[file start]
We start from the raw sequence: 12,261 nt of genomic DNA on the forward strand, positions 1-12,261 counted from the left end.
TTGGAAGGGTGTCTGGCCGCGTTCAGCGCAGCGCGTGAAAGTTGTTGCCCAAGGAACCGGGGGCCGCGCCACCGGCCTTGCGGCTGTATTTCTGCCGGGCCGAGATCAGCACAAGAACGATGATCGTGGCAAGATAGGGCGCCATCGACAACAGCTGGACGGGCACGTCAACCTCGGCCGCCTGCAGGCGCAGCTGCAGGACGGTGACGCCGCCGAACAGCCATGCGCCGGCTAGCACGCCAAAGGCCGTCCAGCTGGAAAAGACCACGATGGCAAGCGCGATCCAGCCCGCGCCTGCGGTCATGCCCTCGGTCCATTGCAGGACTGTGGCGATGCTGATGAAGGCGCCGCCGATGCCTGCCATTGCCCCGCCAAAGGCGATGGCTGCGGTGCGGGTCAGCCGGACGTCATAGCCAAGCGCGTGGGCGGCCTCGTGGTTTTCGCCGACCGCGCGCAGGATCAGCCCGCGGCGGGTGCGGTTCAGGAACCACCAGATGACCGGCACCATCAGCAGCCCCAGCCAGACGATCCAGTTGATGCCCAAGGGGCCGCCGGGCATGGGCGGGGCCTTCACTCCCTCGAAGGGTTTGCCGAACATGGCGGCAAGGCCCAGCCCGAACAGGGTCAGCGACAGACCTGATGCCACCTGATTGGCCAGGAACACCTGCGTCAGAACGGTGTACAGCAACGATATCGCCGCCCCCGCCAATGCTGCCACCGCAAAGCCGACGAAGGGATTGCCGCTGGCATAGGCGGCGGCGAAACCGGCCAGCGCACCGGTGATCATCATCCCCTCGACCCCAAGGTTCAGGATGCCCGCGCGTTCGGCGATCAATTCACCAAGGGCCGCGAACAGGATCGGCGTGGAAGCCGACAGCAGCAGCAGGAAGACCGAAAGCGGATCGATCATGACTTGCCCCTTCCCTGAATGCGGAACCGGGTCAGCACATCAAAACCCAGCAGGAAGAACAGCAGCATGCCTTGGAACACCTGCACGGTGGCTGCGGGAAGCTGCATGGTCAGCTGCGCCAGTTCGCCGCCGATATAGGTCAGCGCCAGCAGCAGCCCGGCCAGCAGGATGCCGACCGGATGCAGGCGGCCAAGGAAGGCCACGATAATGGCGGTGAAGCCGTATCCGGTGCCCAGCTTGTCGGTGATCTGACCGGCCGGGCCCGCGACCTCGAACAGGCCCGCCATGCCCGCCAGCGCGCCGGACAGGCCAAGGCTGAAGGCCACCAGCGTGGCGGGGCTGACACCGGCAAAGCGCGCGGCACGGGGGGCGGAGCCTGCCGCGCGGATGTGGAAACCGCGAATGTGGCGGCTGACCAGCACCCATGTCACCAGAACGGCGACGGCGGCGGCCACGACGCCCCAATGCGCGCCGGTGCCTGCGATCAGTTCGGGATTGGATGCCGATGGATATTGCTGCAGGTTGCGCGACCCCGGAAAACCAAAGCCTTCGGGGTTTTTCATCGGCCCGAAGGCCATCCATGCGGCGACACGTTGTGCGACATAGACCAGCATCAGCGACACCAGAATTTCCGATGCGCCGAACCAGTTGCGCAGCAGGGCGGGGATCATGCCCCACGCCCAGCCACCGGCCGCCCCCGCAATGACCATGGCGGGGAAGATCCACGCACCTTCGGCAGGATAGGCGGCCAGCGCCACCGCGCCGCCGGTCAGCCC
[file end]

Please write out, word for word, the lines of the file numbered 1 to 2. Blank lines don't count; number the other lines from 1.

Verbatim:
We start from the raw sequence: 12,261 nt of genomic DNA on the forward strand, positions 1-12,261 counted from the left end.
TTGGAAGGGTGTCTGGCCGCGTTCAGCGCAGCGCGTGAAAGTTGTTGCCCAAGGAACCGGGGGCCGCGCCACCGGCCTTGCGGCTGTATTTCTGCCGGGCCGAGATCAGCACAAGAACGATGATCGTGGCAAGATAGGGCGCCATCGACAACAGCTGGACGGGCACGTCAACCTCGGCCGCCTGCAGGCGCAGCTGCAGGACGGTGACGCCGCCGAACAGCCATGCGCCGGCTAGCACGCCAAAGGCCGTCCAGCTGGAAAAGACCACGATGGCAAGCGCGATCCAGCCCGCGCCTGCGGTCATGCCCTCGGTCCATTGCAGGACTGTGGCGATGCTGATGAAGGCGCCGCCGATGCCTGCCATTGCCCCGCCAAAGGCGATGGCTGCGGTGCGGGTCAGCCGGACGTCATAGCCAAGCGCGTGGGCGGCCTCGTGGTTTTCGCCGACCGCGCGCAGGATCAGCCCGCGGCGGGTGCGGTTCAGGAACCACCAGATGACCGGCACCATCAGCAGCCCCAGCCAGACGATCCAGTTGATGCCCAAGGGGCCGCCGGGCATGGGCGGGGCCTTCACTCCCTCGAAGGGTTTGCCGAACATGGCGGCAAGGCCCAGCCCGAACAGGGTCAGCGACAGACCTGATGCCACCTGATTGGCCAGGAACACCTGCGTCAGAACGGTGTACAGCAACGATATCGCCGCCCCCGCCAATGCTGCCACCGCAAAGCCGACGAAGGGATTGCCGCTGGCATAGGCGGCGGCGAAACCGGCCAGCGCACCGGTGATCATCATCCCCTCGACCCCAAGGTTCAGGATGCCCGCGCGTTCGGCGATCAATTCACCAAGGGCCGCGAACAGGATCGGCGTGGAAGCCGACAGCAGCAGCAGGAAGACCGAAAGCGGATCGATCATGACTTGCCCCTTCCCTGAATGCGGAACCGGGTCAGCACATCAAAACCCAGCAGGAAGAACAGCAGCATGCCTTGGAACACCTGCACGGTGGCTGCGGGAAGCTGCATGGTCAGCTGCGCCAGTTCGCCGCCGATATAGGTCAGCGCCAGCAGCAGCCCGGCCAGCAGGATGCCGACCGGATGCAGGCGGCCAAGGAAGGCCACGATAATGGCGGTGAAGCCGTATCCGGTGCCCAGCTTGTCGGTGATCTGACCGGCCGGGCCCGCGACCTCGAACAGGCCCGCCATGCCCGCCAGCGCGCCGGACAGGCCAAGGCTGAAGGCCACCAGCGTGGCGGGGCTGACACCGGCAAAGCGCGCGGCACGGGGGGCGGAGCCTGCCGCGCGGATGTGGAAACCGCGAATGTGGCGGCTGACCAGCACCCATGTCACCAGAACGGCGACGGCGGCGGCCACGACGCCCCAATGCGCGCCGGTGCCTGCGATCAGTTCGGGATTGGATGCCGATGGATATTGCTGCAGGTTGCGCGACCCCGGAAAACCAAAGCCTTCGGGGTTTTTCATCGGCCCGAAGGCCATCCATGCGGCGACACGTTGTGCGACATAGACCAGCATCAGCGACACCAGAATTTCCGATGCGCCGAACCAGTTGCGCAGCAGGGCGGGGATCATGCCCCACGCCCAGCCACCGGCCGCCCCCGCAATGACCATGGCGGGGAAGATCCACGCACCTTCGGCAGGATAGGCGGCCAGCGCCACCGCGCCGCCGGTCAGCCC